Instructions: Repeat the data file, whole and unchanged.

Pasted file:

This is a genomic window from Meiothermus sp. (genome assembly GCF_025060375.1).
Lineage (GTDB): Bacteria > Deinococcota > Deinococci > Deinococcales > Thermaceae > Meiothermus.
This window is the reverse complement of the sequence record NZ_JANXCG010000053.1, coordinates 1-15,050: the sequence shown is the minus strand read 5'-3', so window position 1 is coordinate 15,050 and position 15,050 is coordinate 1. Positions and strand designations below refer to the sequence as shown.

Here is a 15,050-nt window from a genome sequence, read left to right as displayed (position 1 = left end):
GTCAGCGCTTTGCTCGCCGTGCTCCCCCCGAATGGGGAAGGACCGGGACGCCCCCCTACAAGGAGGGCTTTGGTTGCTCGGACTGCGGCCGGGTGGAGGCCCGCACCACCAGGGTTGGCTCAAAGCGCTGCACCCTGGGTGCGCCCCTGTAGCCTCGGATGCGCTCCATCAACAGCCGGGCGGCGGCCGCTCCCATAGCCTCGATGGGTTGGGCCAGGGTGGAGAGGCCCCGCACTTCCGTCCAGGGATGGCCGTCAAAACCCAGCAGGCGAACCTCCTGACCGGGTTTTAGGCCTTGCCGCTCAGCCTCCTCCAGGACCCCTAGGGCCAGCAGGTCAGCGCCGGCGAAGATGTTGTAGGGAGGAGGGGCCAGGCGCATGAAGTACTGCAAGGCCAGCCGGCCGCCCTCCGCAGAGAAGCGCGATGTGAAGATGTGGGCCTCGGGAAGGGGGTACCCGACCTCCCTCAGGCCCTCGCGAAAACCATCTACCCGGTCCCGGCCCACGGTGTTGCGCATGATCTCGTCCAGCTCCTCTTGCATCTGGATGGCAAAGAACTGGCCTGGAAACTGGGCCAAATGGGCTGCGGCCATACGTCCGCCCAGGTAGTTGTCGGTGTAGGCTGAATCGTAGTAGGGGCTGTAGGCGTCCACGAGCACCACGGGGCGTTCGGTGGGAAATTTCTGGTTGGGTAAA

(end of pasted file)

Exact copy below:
This is a genomic window from Meiothermus sp. (genome assembly GCF_025060375.1).
Lineage (GTDB): Bacteria > Deinococcota > Deinococci > Deinococcales > Thermaceae > Meiothermus.
This window is the reverse complement of the sequence record NZ_JANXCG010000053.1, coordinates 1-15,050: the sequence shown is the minus strand read 5'-3', so window position 1 is coordinate 15,050 and position 15,050 is coordinate 1. Positions and strand designations below refer to the sequence as shown.

Here is a 15,050-nt window from a genome sequence, read left to right as displayed (position 1 = left end):
GTCAGCGCTTTGCTCGCCGTGCTCCCCCCGAATGGGGAAGGACCGGGACGCCCCCCTACAAGGAGGGCTTTGGTTGCTCGGACTGCGGCCGGGTGGAGGCCCGCACCACCAGGGTTGGCTCAAAGCGCTGCACCCTGGGTGCGCCCCTGTAGCCTCGGATGCGCTCCATCAACAGCCGGGCGGCGGCCGCTCCCATAGCCTCGATGGGTTGGGCCAGGGTGGAGAGGCCCCGCACTTCCGTCCAGGGATGGCCGTCAAAACCCAGCAGGCGAACCTCCTGACCGGGTTTTAGGCCTTGCCGCTCAGCCTCCTCCAGGACCCCTAGGGCCAGCAGGTCAGCGCCGGCGAAGATGTTGTAGGGAGGAGGGGCCAGGCGCATGAAGTACTGCAAGGCCAGCCGGCCGCCCTCCGCAGAGAAGCGCGATGTGAAGATGTGGGCCTCGGGAAGGGGGTACCCGACCTCCCTCAGGCCCTCGCGAAAACCATCTACCCGGTCCCGGCCCACGGTGTTGCGCATGATCTCGTCCAGCTCCTCTTGCATCTGGATGGCAAAGAACTGGCCTGGAAACTGGGCCAAATGGGCTGCGGCCATACGTCCGCCCAGGTAGTTGTCGGTGTAGGCTGAATCGTAGTAGGGGCTGTAGGCGTCCACGAGCACCACGGGGCGTTCGGTGGGAAATTTCTGGTTGGGTAAA